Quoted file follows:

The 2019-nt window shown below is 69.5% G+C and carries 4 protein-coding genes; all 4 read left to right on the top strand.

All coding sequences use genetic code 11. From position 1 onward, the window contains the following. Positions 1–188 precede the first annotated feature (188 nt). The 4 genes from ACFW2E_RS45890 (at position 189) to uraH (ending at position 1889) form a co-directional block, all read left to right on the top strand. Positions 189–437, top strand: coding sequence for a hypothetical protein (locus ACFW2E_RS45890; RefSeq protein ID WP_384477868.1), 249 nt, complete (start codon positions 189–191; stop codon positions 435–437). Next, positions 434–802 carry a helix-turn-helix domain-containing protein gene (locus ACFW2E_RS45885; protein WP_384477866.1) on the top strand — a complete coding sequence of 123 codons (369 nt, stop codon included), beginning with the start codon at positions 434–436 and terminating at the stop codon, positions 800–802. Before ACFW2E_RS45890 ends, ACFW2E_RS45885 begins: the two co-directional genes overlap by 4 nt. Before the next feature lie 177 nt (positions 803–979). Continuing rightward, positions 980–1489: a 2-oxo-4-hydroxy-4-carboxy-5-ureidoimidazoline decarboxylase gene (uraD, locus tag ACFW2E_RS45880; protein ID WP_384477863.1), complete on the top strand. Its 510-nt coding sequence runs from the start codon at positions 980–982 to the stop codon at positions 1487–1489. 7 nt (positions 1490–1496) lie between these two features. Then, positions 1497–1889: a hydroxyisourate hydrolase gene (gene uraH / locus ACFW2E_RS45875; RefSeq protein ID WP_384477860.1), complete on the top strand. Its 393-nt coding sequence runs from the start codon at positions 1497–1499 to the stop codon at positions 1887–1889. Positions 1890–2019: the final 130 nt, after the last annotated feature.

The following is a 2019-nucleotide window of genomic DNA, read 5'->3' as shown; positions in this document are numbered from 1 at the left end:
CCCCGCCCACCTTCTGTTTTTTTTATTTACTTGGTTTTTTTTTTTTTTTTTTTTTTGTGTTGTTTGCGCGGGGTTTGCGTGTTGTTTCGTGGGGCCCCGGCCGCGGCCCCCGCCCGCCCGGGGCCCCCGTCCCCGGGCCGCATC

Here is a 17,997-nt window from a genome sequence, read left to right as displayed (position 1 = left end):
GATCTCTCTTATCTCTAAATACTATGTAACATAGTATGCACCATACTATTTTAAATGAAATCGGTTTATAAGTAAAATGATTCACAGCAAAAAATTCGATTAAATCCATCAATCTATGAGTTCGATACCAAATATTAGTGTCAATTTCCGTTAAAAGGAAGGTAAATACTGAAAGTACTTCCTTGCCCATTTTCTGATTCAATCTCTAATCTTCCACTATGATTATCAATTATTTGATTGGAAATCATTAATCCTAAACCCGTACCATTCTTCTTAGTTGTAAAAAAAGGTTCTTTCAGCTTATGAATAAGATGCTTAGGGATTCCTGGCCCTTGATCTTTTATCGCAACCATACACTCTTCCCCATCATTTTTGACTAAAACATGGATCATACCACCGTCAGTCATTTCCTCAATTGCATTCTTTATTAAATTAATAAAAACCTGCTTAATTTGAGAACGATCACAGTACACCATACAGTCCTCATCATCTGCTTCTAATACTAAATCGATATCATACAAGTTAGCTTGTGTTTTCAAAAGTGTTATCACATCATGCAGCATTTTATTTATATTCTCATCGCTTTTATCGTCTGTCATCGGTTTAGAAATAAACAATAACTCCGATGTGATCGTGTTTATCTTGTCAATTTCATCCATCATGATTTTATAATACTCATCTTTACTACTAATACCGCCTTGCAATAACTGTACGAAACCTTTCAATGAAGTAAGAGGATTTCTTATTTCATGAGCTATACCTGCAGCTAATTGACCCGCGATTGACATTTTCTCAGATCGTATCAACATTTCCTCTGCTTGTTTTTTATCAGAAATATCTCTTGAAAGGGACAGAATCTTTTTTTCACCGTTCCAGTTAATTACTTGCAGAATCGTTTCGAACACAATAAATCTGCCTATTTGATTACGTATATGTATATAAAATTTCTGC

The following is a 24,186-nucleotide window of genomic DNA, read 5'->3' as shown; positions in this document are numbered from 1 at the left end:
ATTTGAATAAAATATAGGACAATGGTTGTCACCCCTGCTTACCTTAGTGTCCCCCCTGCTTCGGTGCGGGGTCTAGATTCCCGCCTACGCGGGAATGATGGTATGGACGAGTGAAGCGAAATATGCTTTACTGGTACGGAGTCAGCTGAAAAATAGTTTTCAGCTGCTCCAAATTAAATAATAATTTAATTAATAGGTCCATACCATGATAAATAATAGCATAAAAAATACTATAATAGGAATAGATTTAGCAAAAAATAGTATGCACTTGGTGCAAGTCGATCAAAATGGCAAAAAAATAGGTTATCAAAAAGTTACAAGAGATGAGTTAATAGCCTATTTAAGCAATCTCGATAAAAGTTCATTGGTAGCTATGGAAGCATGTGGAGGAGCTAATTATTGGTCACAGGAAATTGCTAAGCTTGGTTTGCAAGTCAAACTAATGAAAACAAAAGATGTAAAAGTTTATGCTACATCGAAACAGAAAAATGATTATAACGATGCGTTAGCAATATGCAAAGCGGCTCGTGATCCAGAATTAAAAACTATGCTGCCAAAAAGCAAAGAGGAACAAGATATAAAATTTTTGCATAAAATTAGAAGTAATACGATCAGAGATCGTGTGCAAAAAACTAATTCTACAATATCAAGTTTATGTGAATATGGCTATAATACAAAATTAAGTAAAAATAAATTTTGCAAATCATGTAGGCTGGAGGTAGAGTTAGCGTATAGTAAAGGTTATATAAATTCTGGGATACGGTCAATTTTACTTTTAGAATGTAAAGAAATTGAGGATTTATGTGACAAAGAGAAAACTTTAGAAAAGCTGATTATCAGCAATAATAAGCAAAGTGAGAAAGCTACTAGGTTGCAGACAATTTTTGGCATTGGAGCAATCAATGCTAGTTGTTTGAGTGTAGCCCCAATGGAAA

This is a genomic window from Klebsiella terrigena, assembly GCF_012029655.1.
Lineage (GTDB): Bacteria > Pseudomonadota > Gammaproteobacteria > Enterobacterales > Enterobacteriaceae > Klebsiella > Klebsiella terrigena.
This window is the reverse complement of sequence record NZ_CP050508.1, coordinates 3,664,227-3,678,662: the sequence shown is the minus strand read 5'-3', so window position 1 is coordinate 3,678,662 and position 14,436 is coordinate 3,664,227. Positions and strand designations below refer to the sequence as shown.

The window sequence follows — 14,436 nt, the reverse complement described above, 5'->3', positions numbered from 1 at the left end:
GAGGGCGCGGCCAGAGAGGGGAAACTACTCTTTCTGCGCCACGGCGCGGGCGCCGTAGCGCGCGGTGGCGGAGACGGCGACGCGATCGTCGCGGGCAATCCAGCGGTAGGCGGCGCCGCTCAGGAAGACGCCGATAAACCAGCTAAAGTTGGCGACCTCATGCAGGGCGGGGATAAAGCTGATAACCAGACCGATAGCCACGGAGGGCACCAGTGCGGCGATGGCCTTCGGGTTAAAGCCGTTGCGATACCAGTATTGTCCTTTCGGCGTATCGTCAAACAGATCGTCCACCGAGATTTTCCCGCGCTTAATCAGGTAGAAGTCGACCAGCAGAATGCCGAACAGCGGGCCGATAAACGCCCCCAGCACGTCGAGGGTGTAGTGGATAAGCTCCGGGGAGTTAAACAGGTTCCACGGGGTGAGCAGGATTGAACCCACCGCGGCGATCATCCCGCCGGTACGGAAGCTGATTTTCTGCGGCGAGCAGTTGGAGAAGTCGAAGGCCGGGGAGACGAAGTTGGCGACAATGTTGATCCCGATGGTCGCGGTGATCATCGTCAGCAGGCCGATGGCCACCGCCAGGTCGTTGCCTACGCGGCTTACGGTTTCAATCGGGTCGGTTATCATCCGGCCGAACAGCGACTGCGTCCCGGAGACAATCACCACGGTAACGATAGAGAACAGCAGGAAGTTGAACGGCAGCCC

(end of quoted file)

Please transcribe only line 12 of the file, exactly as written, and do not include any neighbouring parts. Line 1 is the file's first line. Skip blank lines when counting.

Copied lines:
The window sequence follows — 14,436 nt, the reverse complement described above, 5'->3', positions numbered from 1 at the left end: